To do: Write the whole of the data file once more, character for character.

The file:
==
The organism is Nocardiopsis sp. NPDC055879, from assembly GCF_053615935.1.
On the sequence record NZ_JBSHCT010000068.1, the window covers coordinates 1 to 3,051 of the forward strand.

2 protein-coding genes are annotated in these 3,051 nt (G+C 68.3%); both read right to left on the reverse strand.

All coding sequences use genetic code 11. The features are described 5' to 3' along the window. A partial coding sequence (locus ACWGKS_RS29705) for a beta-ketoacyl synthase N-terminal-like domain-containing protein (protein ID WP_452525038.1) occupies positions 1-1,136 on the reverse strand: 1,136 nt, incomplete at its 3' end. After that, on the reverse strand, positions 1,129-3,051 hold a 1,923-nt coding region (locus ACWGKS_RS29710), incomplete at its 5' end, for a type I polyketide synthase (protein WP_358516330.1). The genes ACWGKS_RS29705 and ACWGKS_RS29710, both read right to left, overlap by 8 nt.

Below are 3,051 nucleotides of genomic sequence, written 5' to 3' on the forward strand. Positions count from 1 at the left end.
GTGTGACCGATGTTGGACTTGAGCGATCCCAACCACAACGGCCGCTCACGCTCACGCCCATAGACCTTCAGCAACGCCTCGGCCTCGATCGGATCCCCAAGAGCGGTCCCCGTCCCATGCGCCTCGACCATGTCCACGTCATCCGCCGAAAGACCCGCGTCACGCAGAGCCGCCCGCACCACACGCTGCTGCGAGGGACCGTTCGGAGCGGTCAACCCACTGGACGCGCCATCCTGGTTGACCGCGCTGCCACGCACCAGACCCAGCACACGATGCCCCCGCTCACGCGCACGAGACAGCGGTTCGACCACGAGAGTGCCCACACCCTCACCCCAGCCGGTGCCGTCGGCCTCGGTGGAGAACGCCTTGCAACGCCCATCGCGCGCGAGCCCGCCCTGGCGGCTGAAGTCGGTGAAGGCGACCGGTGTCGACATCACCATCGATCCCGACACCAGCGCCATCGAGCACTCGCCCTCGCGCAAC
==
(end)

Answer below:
The organism is Nocardiopsis sp. NPDC055879, from assembly GCF_053615935.1.
On the sequence record NZ_JBSHCT010000068.1, the window covers coordinates 1 to 3,051 of the forward strand.

2 protein-coding genes are annotated in these 3,051 nt (G+C 68.3%); both read right to left on the reverse strand.

All coding sequences use genetic code 11. The features are described 5' to 3' along the window. A partial coding sequence (locus ACWGKS_RS29705) for a beta-ketoacyl synthase N-terminal-like domain-containing protein (protein ID WP_452525038.1) occupies positions 1-1,136 on the reverse strand: 1,136 nt, incomplete at its 3' end. After that, on the reverse strand, positions 1,129-3,051 hold a 1,923-nt coding region (locus ACWGKS_RS29710), incomplete at its 5' end, for a type I polyketide synthase (protein WP_358516330.1). The genes ACWGKS_RS29705 and ACWGKS_RS29710, both read right to left, overlap by 8 nt.

Below are 3,051 nucleotides of genomic sequence, written 5' to 3' on the forward strand. Positions count from 1 at the left end.
GTGTGACCGATGTTGGACTTGAGCGATCCCAACCACAACGGCCGCTCACGCTCACGCCCATAGACCTTCAGCAACGCCTCGGCCTCGATCGGATCCCCAAGAGCGGTCCCCGTCCCATGCGCCTCGACCATGTCCACGTCATCCGCCGAAAGACCCGCGTCACGCAGAGCCGCCCGCACCACACGCTGCTGCGAGGGACCGTTCGGAGCGGTCAACCCACTGGACGCGCCATCCTGGTTGACCGCGCTGCCACGCACCAGACCCAGCACACGATGCCCCCGCTCACGCGCACGAGACAGCGGTTCGACCACGAGAGTGCCCACACCCTCACCCCAGCCGGTGCCGTCGGCCTCGGTGGAGAACGCCTTGCAACGCCCATCGCGCGCGAGCCCGCCCTGGCGGCTGAAGTCGGTGAAGGCGACCGGTGTCGACATCACCATCGATCCCGACACCAGCGCCATCGAGCACTCGCCCTCGCGCAAC